Phaedo By Plato Essay

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    Phaedo By Plato

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    Platonic Dialogue Phaedo is a recount of Socrates’ final hour before his death, written by Plato in the form of a dialogue between Phaedo (Socrates’ prison guard) and Echecrates (1). In Socrates’ final hours we find him surrounded by like minds, pondering what happens to the soul after death, and if death is truly the end or just a new beginning. Those present at the prison include Socrates, Apollodorus, Simmias, Cebes, and Phaedo (2). Socrates explains that in his year of learning and questioning

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    Phaedo by Plato

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    see the importance of sensory experiences in order to provide answers about the natural world. Each view has their benefits and drawbacks but each play a vital role in the discussion about knowledge. The philosopher Plato is considered to be a rationalist thinker. In Plato’s Phaedo, he shows the reader that the five senses are not what one should rely on. The senses do not provide us with truth. One’s surroundings are constantly changing thus, their senses must change with them. For example, in

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    In the book, Phaedo by Plato, he discusses the immortality and divinity of the soul, and uses the philosophical theoria to prove that such a thing exists. Plato spends a lot of time trying to prove the idea to his fellow philosophers the divinity of the soul. Yet, in the book In Defense of Philosophy by Josef Pieper, he talks about how philosophy is not about finding an exact truth, but merely seeking to get close enough to it. This shows a clear contradiction between Plato’s belief that a soul is

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    The Apology and Phaedo by Plato are two different books describing what is like to be a philosopher per Socrates believes. These two books take place in two different scenarios in Socrates’ life, The Apology takes place in a court room where Socrates is to defend himself from false charges brought to him by Meletus who is acting as the prosecutor. Phaedo, on the other hand, takes place in a prison cell post judgment on the day of Socrates execution. Hence, The Apology and Phaedo appeared to display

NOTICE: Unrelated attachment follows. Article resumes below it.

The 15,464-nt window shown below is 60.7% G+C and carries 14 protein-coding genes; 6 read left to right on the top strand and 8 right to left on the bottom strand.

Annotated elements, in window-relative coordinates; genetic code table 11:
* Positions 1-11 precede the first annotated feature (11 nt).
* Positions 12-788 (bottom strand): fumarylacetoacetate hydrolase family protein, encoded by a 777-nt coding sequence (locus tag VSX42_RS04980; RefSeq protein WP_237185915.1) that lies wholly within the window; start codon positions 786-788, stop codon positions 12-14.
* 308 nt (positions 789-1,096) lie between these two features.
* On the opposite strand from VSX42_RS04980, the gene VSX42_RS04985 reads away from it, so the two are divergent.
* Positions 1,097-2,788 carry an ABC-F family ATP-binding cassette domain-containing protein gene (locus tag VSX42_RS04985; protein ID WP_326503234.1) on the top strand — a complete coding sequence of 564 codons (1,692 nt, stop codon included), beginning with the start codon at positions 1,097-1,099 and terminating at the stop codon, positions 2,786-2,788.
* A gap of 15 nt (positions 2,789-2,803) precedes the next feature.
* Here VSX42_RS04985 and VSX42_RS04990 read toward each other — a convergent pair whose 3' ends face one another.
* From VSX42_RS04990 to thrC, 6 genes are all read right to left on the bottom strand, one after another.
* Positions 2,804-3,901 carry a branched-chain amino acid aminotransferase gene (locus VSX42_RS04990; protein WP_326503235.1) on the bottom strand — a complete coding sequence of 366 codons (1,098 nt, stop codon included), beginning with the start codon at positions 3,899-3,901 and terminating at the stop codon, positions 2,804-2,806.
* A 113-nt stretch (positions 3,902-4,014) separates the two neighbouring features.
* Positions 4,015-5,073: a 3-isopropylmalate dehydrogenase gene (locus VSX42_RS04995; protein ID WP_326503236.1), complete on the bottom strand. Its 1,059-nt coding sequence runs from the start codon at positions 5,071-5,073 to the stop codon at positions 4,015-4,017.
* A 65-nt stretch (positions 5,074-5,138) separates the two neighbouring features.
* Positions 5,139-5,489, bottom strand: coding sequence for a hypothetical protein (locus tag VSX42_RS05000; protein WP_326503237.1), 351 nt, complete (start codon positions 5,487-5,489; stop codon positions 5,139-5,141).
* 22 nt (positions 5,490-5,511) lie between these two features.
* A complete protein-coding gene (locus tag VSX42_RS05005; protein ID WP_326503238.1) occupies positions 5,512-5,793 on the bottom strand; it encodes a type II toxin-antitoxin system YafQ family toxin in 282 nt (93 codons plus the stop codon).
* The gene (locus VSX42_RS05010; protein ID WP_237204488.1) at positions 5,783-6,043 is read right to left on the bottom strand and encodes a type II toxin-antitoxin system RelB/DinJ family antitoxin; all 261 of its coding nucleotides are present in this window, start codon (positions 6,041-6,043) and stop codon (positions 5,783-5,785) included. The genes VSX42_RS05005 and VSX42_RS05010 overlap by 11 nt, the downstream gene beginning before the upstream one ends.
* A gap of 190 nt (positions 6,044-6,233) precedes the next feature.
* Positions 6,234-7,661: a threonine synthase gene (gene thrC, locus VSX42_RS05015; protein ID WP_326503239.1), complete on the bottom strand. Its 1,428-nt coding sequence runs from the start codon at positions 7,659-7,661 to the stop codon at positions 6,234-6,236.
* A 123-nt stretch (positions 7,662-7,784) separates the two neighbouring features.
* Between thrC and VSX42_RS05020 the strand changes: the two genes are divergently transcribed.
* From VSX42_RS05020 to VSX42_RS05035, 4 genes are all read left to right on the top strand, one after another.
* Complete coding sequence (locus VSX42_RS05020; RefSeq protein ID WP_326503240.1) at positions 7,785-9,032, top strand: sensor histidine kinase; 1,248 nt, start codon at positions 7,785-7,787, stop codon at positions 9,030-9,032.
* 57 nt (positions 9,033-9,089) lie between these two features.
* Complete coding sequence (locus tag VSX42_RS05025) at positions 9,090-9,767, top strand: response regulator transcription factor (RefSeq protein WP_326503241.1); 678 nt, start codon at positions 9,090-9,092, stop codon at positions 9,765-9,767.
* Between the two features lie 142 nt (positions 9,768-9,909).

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    In Phaedo, by Plato, Phaedo recounts an incident with Socrates. The story starts with Socrates opening up saying that Philosophers should not only accept death, but welcome it. After all, although the body will pass, the soul is able to live on because it is immortal. He uses a lot of his intuition to back up his claim, but the main rationale is the Argument of Affinity. He claims that the world is very binary. Things are either incorporeal and invisible, or not. The body is physical, visible and

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    Phaedo by Plato The opening of Plato's Phaedo finds Socrates constructing a defense of the philosophical life. When consideration is given to the status of philosophy in Greece at the end of the fifth century BCE, such a defense seems unnecessary and, at the same time, difficult. This is because ancient Greece provides us with the origins of philosophy, and yet this particular period in history serves as a good demonstration of the public's general distaste for and persecution of it.

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    Plato has interest many readers with the work of a philosopher by the name of Socrates. Because of Plato, Socrates lived on generations after his time. A topic of Socrates that I plan to discuss is the ideal of “an immortal soul”. Although there are various works and dialogues about this topic it is found to be best explained in The Phaedo. I plan to unwrap Platos ideal of the soul and the kinds of reality associated with it. It is fair to say that the mind may wonder when one dies, but what exactly

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    Plato's final argument in Phaedo for the immortality of the soul is one of the most interesting topics of all time. It goes hand to hand with the application of the theory of forms to the question of the soul's immortality, as Plato constantly reminds us, the theory of forms is the most certain of all his theories. The Phaedo is Plato’s attempt to convince us of the immortality of the soul by using several main arguments. These include the argument of forms and the law of opposites. In the final

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    Plato 's final argument in Phaedo for the immortality of the soul is one of the most interesting topics of all time. The argument of whether the soul exists has been debated for years and even today. It goes hand to hand with the application of the theory of forms to the question of the soul 's immortality, as Plato constantly reminds us, the theory of forms is the most certain of all his theories. The Phaedo is Plato’s attempt to convince us of the immortality of the soul by using several main arguments

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    Saila Sanders PHIL 011 Altshuler 25 September 2014 Plato’s Phaedo: The Soul and the Body In the Phaedo, Socrates proposes that the soul is immortal. Despite being a seemingly counterintuitive understanding, Socrates offers arguments for the soul’s immortality and expresses his view between the soul, or mind, and the body. Socrates practices reasoning to establish his philosophy on the concept of the soul and all that it necessitates. He rationalizes four theories of the immortality of the soul

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